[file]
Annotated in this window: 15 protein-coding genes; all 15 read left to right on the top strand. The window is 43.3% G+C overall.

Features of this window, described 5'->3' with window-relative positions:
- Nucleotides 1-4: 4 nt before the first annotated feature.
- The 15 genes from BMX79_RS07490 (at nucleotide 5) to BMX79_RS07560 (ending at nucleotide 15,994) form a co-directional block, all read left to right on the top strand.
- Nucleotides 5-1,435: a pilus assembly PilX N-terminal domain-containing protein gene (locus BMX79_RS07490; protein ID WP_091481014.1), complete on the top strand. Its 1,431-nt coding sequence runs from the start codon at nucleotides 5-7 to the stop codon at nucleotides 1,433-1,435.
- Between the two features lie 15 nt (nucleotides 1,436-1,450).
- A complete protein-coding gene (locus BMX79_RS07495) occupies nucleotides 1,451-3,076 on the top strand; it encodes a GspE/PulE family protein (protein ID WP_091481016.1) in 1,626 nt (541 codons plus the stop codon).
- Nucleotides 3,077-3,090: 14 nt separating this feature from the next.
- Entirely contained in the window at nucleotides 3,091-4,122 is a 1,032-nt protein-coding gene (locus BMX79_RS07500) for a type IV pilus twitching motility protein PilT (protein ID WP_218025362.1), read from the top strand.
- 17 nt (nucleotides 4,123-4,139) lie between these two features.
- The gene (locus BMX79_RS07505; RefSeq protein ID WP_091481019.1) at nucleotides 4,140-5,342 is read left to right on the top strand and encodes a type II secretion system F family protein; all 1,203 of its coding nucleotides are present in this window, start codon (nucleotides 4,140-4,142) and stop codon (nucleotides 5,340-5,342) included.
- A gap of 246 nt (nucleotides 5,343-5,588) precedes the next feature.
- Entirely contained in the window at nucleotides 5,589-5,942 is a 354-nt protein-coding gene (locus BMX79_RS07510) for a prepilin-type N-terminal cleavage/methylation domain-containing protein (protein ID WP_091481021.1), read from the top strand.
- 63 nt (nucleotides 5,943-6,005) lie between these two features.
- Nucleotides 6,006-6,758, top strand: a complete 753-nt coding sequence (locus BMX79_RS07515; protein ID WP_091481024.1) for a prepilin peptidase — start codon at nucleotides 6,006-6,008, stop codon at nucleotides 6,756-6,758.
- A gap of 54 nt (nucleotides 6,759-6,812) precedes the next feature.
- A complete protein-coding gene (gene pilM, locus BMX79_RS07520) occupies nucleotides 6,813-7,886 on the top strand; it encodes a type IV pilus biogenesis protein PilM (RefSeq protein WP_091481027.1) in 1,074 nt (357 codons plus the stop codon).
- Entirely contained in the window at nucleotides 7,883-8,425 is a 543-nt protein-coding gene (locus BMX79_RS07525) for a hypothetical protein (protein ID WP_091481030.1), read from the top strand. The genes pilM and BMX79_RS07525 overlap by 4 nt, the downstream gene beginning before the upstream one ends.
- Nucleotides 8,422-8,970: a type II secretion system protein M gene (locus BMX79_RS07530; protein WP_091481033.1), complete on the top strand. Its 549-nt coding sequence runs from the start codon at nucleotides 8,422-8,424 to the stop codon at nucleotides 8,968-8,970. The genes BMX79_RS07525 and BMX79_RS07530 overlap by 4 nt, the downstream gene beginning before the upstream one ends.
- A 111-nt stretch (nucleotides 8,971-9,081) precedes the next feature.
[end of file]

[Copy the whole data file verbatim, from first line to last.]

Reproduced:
Annotated in this window: 15 protein-coding genes; all 15 read left to right on the top strand. The window is 43.3% G+C overall.

Features of this window, described 5'->3' with window-relative positions:
- Nucleotides 1-4: 4 nt before the first annotated feature.
- The 15 genes from BMX79_RS07490 (at nucleotide 5) to BMX79_RS07560 (ending at nucleotide 15,994) form a co-directional block, all read left to right on the top strand.
- Nucleotides 5-1,435: a pilus assembly PilX N-terminal domain-containing protein gene (locus BMX79_RS07490; protein ID WP_091481014.1), complete on the top strand. Its 1,431-nt coding sequence runs from the start codon at nucleotides 5-7 to the stop codon at nucleotides 1,433-1,435.
- Between the two features lie 15 nt (nucleotides 1,436-1,450).
- A complete protein-coding gene (locus BMX79_RS07495) occupies nucleotides 1,451-3,076 on the top strand; it encodes a GspE/PulE family protein (protein ID WP_091481016.1) in 1,626 nt (541 codons plus the stop codon).
- Nucleotides 3,077-3,090: 14 nt separating this feature from the next.
- Entirely contained in the window at nucleotides 3,091-4,122 is a 1,032-nt protein-coding gene (locus BMX79_RS07500) for a type IV pilus twitching motility protein PilT (protein ID WP_218025362.1), read from the top strand.
- 17 nt (nucleotides 4,123-4,139) lie between these two features.
- The gene (locus BMX79_RS07505; RefSeq protein ID WP_091481019.1) at nucleotides 4,140-5,342 is read left to right on the top strand and encodes a type II secretion system F family protein; all 1,203 of its coding nucleotides are present in this window, start codon (nucleotides 4,140-4,142) and stop codon (nucleotides 5,340-5,342) included.
- A gap of 246 nt (nucleotides 5,343-5,588) precedes the next feature.
- Entirely contained in the window at nucleotides 5,589-5,942 is a 354-nt protein-coding gene (locus BMX79_RS07510) for a prepilin-type N-terminal cleavage/methylation domain-containing protein (protein ID WP_091481021.1), read from the top strand.
- 63 nt (nucleotides 5,943-6,005) lie between these two features.
- Nucleotides 6,006-6,758, top strand: a complete 753-nt coding sequence (locus BMX79_RS07515; protein ID WP_091481024.1) for a prepilin peptidase — start codon at nucleotides 6,006-6,008, stop codon at nucleotides 6,756-6,758.
- A gap of 54 nt (nucleotides 6,759-6,812) precedes the next feature.
- A complete protein-coding gene (gene pilM, locus BMX79_RS07520) occupies nucleotides 6,813-7,886 on the top strand; it encodes a type IV pilus biogenesis protein PilM (RefSeq protein WP_091481027.1) in 1,074 nt (357 codons plus the stop codon).
- Entirely contained in the window at nucleotides 7,883-8,425 is a 543-nt protein-coding gene (locus BMX79_RS07525) for a hypothetical protein (protein ID WP_091481030.1), read from the top strand. The genes pilM and BMX79_RS07525 overlap by 4 nt, the downstream gene beginning before the upstream one ends.
- Nucleotides 8,422-8,970: a type II secretion system protein M gene (locus BMX79_RS07530; protein WP_091481033.1), complete on the top strand. Its 549-nt coding sequence runs from the start codon at nucleotides 8,422-8,424 to the stop codon at nucleotides 8,968-8,970. The genes BMX79_RS07525 and BMX79_RS07530 overlap by 4 nt, the downstream gene beginning before the upstream one ends.
- A 111-nt stretch (nucleotides 8,971-9,081) precedes the next feature.